PET/CT shows clear advantages over conventional staging for breast cancer patients

New research published in the January issue of The Journal of Nuclear Medicine shows that 18F-fludeoxyglucose (18F-FDG) positron emission tomography (PET)/computed tomography (CT) imaging offers significant prognostic stratification information at initial staging for patients with locally advanced breast cancer. When compared to conventional imaging, 18F-FDG PET/CT more accurately showed lesions in the chest, abdomen and bones in a single session, changing management for more than 50 percent of the patients in the study.

Guidelines from the National Comprehensive Cancer Network (NCCN) recommend a physical examination, bilateral mammogram, or breast magnetic resonance (MR) imaging to examine the breast, as well as chest diagnostic CT, abdominal or pelvic diagnostic CT or and bone scanning for evaluation of distant involvement. The NCCN guidelines consider 18F-FDG PET/CT to be "most helpful in situations where standard staging studies are equivocal or suspicious."

"The prognosis of patients with locally remains poor. In this study we aimed to investigate whether the use of 18F-FDG PET/CT at initial staging could have an impact on the prognostic stratification and management of patients with locally advanced breast cancer," said David Groheux, MD, PhD, lead author of the study "18F-FDG PET/CT in Staging Patients with Locally Advanced or : Comparison to Conventional Staging."

One hundred and seventeen patients with locally advanced breast cancer were prospectively included in the study over a course of five years. Patients underwent conventional imaging methods, including bone scanning, chest radiography, or dedicated CT and abdominopelvic examination by sonography or contrast-enhanced CT and were staged accordingly. They then received an 18F-FDG PET/CT scan, which was reviewed by nuclear medicine specialists with no knowledge of the conventional imaging results. The conventional imaging and 18F-FDG imaging results were then compared.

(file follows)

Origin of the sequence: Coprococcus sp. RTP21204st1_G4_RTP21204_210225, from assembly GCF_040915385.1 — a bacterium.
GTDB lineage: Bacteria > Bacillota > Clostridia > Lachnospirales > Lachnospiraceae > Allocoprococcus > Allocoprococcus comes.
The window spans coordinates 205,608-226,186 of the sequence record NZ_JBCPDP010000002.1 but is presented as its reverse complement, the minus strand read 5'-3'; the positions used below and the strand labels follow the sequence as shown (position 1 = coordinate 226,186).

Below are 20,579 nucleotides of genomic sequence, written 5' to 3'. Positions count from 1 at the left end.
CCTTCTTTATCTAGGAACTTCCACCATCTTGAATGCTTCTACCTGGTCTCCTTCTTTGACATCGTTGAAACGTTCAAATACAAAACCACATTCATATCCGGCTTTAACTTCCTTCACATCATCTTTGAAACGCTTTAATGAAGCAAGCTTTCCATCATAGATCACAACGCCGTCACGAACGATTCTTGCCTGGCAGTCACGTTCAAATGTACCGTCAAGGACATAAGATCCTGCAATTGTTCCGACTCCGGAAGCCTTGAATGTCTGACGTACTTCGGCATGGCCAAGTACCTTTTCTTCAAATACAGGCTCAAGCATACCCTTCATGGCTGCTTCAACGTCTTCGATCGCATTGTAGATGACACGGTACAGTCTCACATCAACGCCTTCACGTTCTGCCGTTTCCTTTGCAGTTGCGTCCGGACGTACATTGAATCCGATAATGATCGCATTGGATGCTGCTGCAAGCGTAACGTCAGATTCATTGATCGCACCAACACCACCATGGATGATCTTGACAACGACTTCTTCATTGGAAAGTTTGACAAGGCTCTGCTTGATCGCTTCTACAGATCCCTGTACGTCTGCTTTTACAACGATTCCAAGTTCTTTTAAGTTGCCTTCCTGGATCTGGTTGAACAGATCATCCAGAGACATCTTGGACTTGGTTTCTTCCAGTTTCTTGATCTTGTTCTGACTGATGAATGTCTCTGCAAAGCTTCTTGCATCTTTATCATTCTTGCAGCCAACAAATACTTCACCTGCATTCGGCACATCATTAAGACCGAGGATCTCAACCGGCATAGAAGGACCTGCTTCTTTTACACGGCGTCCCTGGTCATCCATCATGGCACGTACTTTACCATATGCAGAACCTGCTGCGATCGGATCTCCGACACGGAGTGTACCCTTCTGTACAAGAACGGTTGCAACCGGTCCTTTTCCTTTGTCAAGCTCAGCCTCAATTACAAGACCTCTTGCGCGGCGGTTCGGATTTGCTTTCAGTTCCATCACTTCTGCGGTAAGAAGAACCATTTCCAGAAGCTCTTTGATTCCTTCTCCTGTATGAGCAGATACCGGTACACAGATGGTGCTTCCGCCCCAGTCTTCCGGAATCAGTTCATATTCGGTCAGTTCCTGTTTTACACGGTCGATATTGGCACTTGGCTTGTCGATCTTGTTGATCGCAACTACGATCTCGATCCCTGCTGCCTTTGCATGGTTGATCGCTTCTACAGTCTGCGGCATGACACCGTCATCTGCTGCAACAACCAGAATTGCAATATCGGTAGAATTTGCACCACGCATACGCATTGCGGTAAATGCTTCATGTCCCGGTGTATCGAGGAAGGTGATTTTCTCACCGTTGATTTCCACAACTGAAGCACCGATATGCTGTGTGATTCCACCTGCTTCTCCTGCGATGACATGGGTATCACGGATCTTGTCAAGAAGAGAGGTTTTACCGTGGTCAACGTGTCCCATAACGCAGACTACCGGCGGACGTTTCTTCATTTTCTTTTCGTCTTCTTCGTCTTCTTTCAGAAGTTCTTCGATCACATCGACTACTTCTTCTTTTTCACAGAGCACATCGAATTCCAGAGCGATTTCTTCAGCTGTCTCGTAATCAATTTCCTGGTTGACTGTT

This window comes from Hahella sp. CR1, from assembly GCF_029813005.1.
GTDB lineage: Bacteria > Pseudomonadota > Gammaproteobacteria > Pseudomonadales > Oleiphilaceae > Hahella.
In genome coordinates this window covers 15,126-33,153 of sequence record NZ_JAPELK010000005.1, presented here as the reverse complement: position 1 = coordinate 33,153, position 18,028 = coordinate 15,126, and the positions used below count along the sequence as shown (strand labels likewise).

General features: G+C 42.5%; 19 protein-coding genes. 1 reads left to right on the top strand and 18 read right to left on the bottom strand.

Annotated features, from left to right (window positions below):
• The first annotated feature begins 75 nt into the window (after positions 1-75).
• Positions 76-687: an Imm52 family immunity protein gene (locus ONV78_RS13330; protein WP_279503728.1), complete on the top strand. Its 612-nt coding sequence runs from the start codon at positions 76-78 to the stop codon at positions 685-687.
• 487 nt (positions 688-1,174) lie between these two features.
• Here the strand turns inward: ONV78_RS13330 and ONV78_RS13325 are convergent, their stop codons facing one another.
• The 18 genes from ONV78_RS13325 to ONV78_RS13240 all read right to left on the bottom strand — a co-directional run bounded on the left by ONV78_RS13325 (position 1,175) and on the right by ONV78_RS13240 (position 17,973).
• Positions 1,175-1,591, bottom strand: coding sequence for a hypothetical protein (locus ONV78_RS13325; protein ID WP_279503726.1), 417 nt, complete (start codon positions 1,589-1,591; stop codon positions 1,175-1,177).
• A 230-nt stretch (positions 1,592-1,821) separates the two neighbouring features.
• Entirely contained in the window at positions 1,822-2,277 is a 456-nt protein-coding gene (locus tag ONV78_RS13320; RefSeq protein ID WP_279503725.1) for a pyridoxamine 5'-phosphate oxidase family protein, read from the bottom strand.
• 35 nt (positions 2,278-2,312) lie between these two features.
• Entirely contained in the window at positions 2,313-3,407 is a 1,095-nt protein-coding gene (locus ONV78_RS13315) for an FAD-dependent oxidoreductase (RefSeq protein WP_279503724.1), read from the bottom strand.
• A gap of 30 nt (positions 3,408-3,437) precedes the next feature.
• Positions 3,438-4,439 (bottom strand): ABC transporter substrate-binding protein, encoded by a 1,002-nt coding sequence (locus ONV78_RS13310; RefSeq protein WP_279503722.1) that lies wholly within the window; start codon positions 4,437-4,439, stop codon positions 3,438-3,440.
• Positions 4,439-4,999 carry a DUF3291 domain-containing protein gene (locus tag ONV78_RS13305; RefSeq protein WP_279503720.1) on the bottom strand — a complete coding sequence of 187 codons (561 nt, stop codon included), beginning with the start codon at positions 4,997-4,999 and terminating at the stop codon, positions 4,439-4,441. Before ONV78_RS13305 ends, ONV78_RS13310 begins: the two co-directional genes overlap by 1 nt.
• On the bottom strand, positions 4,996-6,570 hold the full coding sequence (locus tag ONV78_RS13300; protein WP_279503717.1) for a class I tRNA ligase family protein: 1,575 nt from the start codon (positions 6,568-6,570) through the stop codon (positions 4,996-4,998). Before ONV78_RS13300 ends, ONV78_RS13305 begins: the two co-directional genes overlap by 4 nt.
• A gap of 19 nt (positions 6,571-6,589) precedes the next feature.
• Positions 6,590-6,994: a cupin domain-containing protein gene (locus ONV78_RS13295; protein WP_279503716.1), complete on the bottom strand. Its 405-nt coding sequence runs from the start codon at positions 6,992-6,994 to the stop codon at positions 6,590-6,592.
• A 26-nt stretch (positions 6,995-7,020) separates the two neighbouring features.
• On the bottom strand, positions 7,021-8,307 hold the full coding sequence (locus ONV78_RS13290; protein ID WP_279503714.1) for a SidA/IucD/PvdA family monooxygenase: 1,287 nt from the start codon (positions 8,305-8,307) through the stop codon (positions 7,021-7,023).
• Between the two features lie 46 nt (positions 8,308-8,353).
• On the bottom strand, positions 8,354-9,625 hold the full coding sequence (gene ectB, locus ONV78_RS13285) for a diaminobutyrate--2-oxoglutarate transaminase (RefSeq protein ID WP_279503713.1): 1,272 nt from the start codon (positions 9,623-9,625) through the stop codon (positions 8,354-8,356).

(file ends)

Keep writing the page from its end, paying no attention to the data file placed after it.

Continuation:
All primary tumors were identified by 18F-FDG PET/CT. The scans confirmed lymph node involvement in stage IIIC patients and revealed unsuspected lymph node involvement in 32 additional patients. Furthermore, distant metastases (bone, distant lymph nodes, liver, lung and pleura) were visualized with 18F-FDG PET/CT in 43 patients; conventional imaging only identified 28 patients with distant metastases. Overall, 18F-FDG PET/CT changed the stage of 61 out of 117 patients, which, in turn, impacted the recommended treatment for the patients.

"This is a step toward the truly personalized medicine that molecular imaging can bring—acquiring an image that provides sufficient information to truly tailor management strategies to the singular needs of each patient," noted Groheux. "Based on these findings, 18F-FDG PET/CT may become the single most important distant staging modality in patients with locally advanced ."

More information: "18F-FDG PET/CT in Staging Patients with Locally Advanced or Inflammatory Breast Cancer: Comparison to Conventional Staging" The Journal of Nuclear Medicine.

add to favorites email to friend print save as pdf

Related Stories

Combined imaging agents advance PET imaging of cancer

Jun 06, 2011

Research presented at SNM's 58th Annual Meeting is taking targeted molecular imaging to a new level by combining two commonly used imaging agents into one molecular imaging procedure. The combination of these agents creates ...

Life expectancy prolonged for esophageal cancer patients

Jun 04, 2012

For those with esophageal cancer, initial staging of the disease is of particular importance as it determines whether to opt for a curative treatment or palliative treatment. Research presented in the June issue of The Journal of ...

Virtual fly-through bronchoscopy yields real results

Oct 03, 2011

For patients with non-small cell lung cancer (NSCLC) the accurate determination of the lymph node status before therapy is critical to develop an individualized treatment plan. Research from the October issue of the Journal of ...

Recommended for you

Popular prostate cancer therapy may be harmful

3 hours ago

A widely used treatment for prostate cancer may cause more harm than good for some patients, according to Dr. Oliver Sartor, medical director of the Tulane Cancer Center.

User comments